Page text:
^- equitie of the points required ; and which they like heft, he defires them

^ to choofe.

He affirmed, that four Articles were already concluded in the Aflemblies
holden laft at Aberdeen, and San£t Andrewes, howbeit not in forme as
his Majefty required ; and that kneeling only refted to be confented to.
To prove his allegeance, a minute was read, containing the points conferred
on at the places forefaid, and no farther evidence was produced. He added
that his Highnefs altogether refufed the cautions and conditions added by
the faid Aflemblies, as fruftrations of his intention. He affirmed his Ma-
jefty was ftill offended at the Affembly holden at San£t Andrewes : for
removing of that offence, he would have had the Article of kneeling put
to voting in the Conference without reafoning.

The greater part efteeming, that fuch as were contrary minded, would
never receiue fatiffa6tion, vnleffe matters were firft reafoned ; and that it
Ihould bring a fore imputation vpon the AflTembly to conclude any thing,
which had not been firft debated by arguments, vrged the difputing of the
Articles, which was of the reft condefcended vnto. Then it being pro-
poned, if they would take the faid Articles in order, or beginne with the
moft controverted, they agreed vniformly to treat of kneeling at the receiu-
ing of the holy Sacrament in the firft place, hoping that iatiffa6lion being
giuen in that Article, the leffe fcruple fliould be made to the reft.

So according to the order, two were named to difpute that Article, to
wit, Dodtor Henrie Philip and Do£tor William Forbes for the one fide ;
and Mafter William Scot and Mafter John Carmichael for the other : Thefe
two laft named, after a graue protefl;ation made of their unwiliingnefle to
be heard oppofing to any matter, for the which his Maieftie feemed fo ear-
neft, excufed themfelues by the neceffity of the commandment, and their
owne refolutions, which they held to bee well grounded, wifliing that no
offence might be taken at their fpeeches, which they fliould be carefull of,
and fay nothing but with that reuerence which become them in fo hon-
ourable an hearing. And then adding, that the contrary order had beene
long kept in this Church with great profit, and the comfort of many good
Chriftians : if now any would preaffe to abolifli that which had been in
force, and draw in things not yet receiued, they bee holden to prooue,
eyther that the things vrged were neceflary and expedient for our Church ;
or the order hitherto kept, not meet to be retained. And for this purpofe


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they alleadged a paffage of Mailar Hooker, in his Prelace before the Bookes
of Ecclefiafticall Policie, wherein hee craueSi that £uch aa feeke the reibr-
mation of Orders Ecclefiafticall in the Church of England, fhould content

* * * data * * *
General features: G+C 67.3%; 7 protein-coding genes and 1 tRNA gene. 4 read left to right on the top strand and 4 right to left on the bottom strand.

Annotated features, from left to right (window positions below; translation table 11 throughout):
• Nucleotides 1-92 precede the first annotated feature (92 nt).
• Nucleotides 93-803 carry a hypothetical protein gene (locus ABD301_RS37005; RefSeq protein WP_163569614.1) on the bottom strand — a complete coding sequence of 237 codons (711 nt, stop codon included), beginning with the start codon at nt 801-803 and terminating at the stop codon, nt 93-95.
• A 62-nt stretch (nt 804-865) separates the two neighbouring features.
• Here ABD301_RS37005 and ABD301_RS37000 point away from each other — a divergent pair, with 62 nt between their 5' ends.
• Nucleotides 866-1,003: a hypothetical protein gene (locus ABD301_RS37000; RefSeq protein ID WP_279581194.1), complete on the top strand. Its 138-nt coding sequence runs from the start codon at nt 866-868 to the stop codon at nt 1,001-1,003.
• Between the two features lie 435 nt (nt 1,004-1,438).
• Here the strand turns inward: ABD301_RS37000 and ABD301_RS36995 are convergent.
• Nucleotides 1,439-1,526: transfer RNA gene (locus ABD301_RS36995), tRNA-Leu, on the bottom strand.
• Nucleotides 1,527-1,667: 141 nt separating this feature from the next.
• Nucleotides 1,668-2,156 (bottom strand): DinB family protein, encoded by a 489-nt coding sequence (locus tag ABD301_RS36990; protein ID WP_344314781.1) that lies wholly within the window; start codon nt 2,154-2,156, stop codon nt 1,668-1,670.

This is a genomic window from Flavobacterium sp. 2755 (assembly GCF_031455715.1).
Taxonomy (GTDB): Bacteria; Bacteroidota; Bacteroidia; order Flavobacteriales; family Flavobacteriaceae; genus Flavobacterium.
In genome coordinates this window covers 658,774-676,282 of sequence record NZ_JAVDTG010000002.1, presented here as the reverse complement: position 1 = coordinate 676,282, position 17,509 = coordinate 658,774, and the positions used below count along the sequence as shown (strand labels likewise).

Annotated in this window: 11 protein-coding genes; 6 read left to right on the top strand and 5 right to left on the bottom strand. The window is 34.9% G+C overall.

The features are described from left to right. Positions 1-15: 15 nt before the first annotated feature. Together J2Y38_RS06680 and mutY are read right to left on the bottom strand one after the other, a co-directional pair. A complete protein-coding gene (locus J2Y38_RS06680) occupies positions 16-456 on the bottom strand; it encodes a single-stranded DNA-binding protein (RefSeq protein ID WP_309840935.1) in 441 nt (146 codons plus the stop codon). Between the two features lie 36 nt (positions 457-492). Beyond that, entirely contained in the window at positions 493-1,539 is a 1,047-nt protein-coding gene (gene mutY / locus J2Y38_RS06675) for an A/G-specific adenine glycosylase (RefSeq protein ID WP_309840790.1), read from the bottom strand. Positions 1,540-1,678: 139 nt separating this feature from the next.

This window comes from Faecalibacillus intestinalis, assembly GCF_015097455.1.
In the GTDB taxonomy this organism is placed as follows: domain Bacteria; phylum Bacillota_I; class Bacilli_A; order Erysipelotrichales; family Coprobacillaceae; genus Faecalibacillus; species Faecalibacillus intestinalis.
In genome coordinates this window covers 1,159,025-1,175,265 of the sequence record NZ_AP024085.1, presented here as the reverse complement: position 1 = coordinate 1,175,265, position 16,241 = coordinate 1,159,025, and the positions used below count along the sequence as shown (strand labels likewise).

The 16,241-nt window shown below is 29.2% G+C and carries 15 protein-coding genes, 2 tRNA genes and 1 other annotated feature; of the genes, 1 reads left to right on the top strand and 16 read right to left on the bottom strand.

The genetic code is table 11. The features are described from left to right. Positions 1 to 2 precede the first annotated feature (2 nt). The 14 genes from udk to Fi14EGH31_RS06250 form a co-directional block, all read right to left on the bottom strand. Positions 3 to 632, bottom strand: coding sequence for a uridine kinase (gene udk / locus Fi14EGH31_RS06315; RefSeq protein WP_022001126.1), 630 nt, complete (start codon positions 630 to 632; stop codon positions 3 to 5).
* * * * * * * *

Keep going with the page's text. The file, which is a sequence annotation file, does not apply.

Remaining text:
thenifelues with the opponents part, and be fubieA to prooue thefe two
things mentioned. It was replyed, that the difference of their cafe and
ours was great : for there a few priuate men defired the Laws publickelj
eftablilhed to bee inuerted, and it was good realbn, that fuch fhould bee
put to their confirmation of what they proponed : but heere the Prince,
that by himfelfe had power to reforme fiich things as were amifie in the
outward policie, required to haue the change made : and therefore it con-
cerned them to bring reafons, why his Maiefties propofitions ought not to
bee granted. This they declined for a great while, fiill protefling the
reuerence they beare to his Maiefties commandments j and without men*
tioning that which they would not oppofe in Thefit they wiflied this quef-
tion to be realbned : Whether kneeling, or fitting at the Communion were
the fitter gefture.

It was atifwered, that the queftion could bee no other wayes proponed
then thus : His Maieftie defires our gefture of fitting at the Communion
to be changed into kneeling : Why ought not the fame to be done ? If
it could bee ihewed by the Word, or by any neceflary confequent deduced
out of the lame, that his alteration craned, ought not to bee granted, be»
caufe impious or rnlawfull, that fliould be enough humbly to decline the
defire : and if otherwayes they could bring no argument to the contrary,
a neceflltie lay rpon vs to obey.

An houre or more was fpent in fuch fpeeches, they declining ftill to giue
any argument, and offering themfelues to anfwer fuch realbns, as any man
would propone for the alteration defired : whereupon the Archbifliop of
Saint Andrewes faid, that if none would reafon, he would put the Articles
to voyces.

Then they proponed, that reafoning fliould bee publicke, and in face of
the whole Affembly : It was replyed, that nothing fliould be in Conference
concluded to the preiudice of the Affembly ; al wayes matters muft firft be
brought to fome point in the Conference, and thereafter proponed to the
whole number, who fliould be beard to reafon of new, if he lifted.